“We expect Duke researchers to adhere always to the highest standards of integrity, and virtually all of them do that with great dedication,” said President Vincent E. Price. “When individuals fail to uphold those standards, and those who are aware of possible wrongdoing fail to report it, as happened in this case, we must accept responsibility, acknowledge that our processes for identifying and preventing misconduct did not work, and take steps to improve.”

 

Thomas v. Duke was filed under seal in federal court in 2014 -- after the research technician was discovered to have embezzled federal grant funds that had been awarded to the university, but before Duke understood the extent of her research misconduct.  Duke reported this to the appropriate agencies and repaid the embezzled funds along with all grant-funded compensation and benefits that had been paid to the technician. The technician eventually pled guilty to two counts of forgery and paid restitution to Duke.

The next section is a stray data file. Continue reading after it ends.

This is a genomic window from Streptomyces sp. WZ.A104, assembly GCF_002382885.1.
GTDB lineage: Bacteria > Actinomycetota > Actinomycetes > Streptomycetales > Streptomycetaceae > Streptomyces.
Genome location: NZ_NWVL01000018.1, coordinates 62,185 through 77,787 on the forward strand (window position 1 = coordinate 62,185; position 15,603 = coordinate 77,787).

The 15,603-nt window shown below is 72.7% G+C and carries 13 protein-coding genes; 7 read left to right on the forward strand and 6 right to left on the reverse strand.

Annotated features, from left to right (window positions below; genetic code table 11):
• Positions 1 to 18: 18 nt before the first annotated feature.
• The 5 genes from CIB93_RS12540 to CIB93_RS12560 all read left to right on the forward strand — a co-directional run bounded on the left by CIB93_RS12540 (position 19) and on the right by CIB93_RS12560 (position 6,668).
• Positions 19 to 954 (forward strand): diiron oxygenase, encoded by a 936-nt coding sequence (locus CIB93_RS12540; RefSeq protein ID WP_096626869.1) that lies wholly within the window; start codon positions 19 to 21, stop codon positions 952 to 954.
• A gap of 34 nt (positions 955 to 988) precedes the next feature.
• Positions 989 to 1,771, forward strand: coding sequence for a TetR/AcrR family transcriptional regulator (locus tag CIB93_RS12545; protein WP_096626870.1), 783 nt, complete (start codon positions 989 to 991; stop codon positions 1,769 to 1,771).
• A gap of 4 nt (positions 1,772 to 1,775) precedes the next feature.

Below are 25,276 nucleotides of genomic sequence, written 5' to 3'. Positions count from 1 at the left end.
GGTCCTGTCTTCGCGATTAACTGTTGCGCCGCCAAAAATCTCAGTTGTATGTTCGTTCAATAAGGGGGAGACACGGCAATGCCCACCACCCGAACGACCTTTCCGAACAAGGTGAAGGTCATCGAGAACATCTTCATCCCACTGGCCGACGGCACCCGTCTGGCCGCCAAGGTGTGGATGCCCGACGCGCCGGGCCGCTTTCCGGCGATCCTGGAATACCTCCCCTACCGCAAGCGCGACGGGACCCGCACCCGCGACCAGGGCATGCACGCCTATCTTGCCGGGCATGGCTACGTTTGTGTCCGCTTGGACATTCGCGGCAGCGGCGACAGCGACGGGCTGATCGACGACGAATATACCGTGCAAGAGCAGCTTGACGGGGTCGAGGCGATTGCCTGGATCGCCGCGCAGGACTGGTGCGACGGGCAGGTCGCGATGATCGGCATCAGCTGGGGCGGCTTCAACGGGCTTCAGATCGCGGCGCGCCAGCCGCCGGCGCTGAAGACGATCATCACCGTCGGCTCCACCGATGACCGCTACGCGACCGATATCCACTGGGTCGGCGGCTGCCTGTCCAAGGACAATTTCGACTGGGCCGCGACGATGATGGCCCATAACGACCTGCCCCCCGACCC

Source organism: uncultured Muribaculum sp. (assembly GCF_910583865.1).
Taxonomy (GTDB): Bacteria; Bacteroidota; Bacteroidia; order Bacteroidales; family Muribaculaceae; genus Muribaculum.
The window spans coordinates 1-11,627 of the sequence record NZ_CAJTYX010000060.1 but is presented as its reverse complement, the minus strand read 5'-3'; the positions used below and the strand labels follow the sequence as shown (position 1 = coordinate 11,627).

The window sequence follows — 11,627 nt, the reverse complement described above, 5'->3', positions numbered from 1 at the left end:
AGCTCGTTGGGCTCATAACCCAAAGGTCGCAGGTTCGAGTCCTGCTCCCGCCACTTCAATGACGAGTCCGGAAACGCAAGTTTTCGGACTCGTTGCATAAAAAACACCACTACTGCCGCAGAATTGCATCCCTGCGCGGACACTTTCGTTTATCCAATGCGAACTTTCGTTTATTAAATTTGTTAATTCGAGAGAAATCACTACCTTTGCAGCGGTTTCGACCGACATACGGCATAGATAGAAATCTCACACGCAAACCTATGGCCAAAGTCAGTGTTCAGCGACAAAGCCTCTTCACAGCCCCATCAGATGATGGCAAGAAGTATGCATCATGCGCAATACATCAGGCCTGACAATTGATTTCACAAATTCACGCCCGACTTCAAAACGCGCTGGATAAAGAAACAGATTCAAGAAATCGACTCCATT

The university then launched a formal scientific misconduct investigation of the technician’s experiments. Those experiments involved measuring the lung function of laboratory mice using highly specialized equipment and were not connected to human subject or clinical research.

 

Following a detailed, three-year review of more than 50 potentially compromised research grants, Duke concluded that the technician had falsified or fabricated data that had been included in grant and payment requests submitted to the NIH and other agencies over the period of her employment.  Duke also retracted scientific publications that relied on the data.

 

In response to the settlement, Duke immediately will implement a series of key steps to build on the university’s already wide-ranging efforts to improve the quality and integrity of research conducted on campus, including:

 

  • The appointment of a new Advisory Panel on Research Integrity and Excellence chaired by Ann M. Arvin, professor of pediatrics and microbiology and former vice provost and dean of research at Stanford University, and including Edward M. Stolper, William E. Leonhard Professor of Geology and former provost of Caltech, and Barry S. Coller, David Rockefeller Professor, physician in chief and vice president for medical affairs at Rockefeller University.  The advisory panel will provide recommendations to President Price and university leadership for improving the structure and function of research administration, with a focus on promoting research integrity, by June 30, 2019;